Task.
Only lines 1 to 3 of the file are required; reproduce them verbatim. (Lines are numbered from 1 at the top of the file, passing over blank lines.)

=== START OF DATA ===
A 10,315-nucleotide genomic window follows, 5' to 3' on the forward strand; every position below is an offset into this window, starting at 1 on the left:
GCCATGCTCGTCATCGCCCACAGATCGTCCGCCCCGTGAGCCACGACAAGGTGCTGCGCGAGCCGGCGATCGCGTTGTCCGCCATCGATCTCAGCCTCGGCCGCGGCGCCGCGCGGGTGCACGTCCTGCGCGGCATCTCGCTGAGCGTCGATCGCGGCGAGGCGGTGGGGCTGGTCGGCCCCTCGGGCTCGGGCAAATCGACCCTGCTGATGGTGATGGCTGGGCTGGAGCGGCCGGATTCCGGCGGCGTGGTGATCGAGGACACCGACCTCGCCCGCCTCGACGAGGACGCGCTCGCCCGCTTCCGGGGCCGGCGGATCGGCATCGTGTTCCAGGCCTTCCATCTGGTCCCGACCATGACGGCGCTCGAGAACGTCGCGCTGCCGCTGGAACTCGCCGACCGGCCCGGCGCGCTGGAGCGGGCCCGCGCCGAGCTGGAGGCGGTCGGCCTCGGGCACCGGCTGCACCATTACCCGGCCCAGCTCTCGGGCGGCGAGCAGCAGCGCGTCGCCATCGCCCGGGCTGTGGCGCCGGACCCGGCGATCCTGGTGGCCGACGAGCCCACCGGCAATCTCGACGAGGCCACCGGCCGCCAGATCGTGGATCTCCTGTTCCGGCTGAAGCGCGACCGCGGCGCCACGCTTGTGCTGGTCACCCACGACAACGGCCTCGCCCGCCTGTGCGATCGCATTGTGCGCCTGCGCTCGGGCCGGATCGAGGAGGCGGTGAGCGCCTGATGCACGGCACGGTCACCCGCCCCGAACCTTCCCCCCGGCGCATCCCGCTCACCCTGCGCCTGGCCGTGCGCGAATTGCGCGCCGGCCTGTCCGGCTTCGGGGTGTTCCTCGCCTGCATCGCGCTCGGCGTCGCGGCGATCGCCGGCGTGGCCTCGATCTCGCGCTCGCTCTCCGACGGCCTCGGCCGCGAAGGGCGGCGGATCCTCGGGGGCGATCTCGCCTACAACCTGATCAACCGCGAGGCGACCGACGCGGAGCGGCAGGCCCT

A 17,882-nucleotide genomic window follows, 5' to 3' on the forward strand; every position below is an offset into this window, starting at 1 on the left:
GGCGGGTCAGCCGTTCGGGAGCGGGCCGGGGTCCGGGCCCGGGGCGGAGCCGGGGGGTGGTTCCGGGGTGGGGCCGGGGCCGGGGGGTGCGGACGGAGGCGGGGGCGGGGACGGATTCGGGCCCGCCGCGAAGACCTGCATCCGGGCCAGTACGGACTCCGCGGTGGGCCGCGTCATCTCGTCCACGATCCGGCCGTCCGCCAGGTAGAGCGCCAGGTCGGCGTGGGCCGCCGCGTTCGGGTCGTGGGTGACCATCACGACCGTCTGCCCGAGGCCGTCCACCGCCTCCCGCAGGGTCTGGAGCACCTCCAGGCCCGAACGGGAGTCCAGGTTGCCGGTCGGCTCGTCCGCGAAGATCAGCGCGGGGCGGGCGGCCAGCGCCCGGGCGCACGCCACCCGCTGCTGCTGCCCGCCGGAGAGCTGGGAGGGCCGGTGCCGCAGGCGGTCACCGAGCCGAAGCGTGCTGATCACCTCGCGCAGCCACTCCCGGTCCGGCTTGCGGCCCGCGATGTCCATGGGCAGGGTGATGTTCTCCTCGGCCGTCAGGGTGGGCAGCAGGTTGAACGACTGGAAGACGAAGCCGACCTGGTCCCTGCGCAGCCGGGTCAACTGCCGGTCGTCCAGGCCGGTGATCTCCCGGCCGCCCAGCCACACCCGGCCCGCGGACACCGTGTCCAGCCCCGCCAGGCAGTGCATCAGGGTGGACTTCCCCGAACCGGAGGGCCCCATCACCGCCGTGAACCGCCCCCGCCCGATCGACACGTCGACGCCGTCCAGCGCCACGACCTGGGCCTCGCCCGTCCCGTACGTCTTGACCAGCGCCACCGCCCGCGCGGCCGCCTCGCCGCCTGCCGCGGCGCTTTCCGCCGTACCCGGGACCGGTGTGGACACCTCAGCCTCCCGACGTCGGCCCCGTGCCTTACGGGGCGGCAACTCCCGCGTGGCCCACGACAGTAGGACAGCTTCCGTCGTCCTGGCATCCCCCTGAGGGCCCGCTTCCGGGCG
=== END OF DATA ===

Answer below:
A 10,315-nucleotide genomic window follows, 5' to 3' on the forward strand; every position below is an offset into this window, starting at 1 on the left:
GCCATGCTCGTCATCGCCCACAGATCGTCCGCCCCGTGAGCCACGACAAGGTGCTGCGCGAGCCGGCGATCGCGTTGTCCGCCATCGATCTCAGCCTCGGCCGCGGCGCCGCGCGGGTGCACGTCCTGCGCGGCATCTCGCTGAGCGTCGATCGCGGCGAGGCGGTGGGGCTGGTCGGCCCCTCGGGCTCGGGCAAATCGACCCTGCTGATGGTGATGGCTGGGCTGGAGCGGCCGGATTCCGGCGGCGTGGTGATCGAGGACACCGACCTCGCCCGCCTCGACGAGGACGCGCTCGCCCGCTTCCGGGGCCGGCGGATCGGCATCGTGTTCCAGGCCTTCCATCTGGTCCCGACCATGACGGCGCTCGAGAACGTCGCGCTGCCGCTGGAACTCGCCGACCGGCCCGGCGCGCTGGAGCGGGCCCGCGCCGAGCTGGAGGCGGTCGGCCTCGGGCACCGGCTGCACCATTACCCGGCCCAGCTCTCGGGCGGCGAGCAGCAGCGCGTCGCCATCGCCCGGGCTGTGGCGCCGGACCCGGCGATCCTGGTGGCCGACGAGCCCACCGGCAATCTCGACGAGGCCACCGGCCGCCAGATCGTGGATCTCCTGTTCCGGCTGAAGCGCGACCGCGGCGCCACGCTTGTGCTGGTCACCCACGACAACGGCCTCGCCCGCCTGTGCGATCGCATTGTGCGCCTGCGCTCGGGCCGGATCGAGGAGGCGGTGAGCGCCTGATGCACGGCACGGTCACCCGCCCCGAACCTTCCCCCCGGCGCATCCCGCTCACCCTGCGCCTGGCCGTGCGCGAATTGCGCGCCGGCCTGTCCGGCTTCGGGGTGTTCCTCGCCTGCATCGCGCTCGGCGTCGCGGCGATCGCCGGCGTGGCCTCGATCTCGCGCTCGCTCTCCGACGGCCTCGGCCGCGAAGGGCGGCGGATCCTCGGGGGCGATCTCGCCTACAACCTGATCAACCGCGAGGCGACCGACGCGGAGCGGCAGGCCCT

A 17,882-nucleotide genomic window follows, 5' to 3' on the forward strand; every position below is an offset into this window, starting at 1 on the left: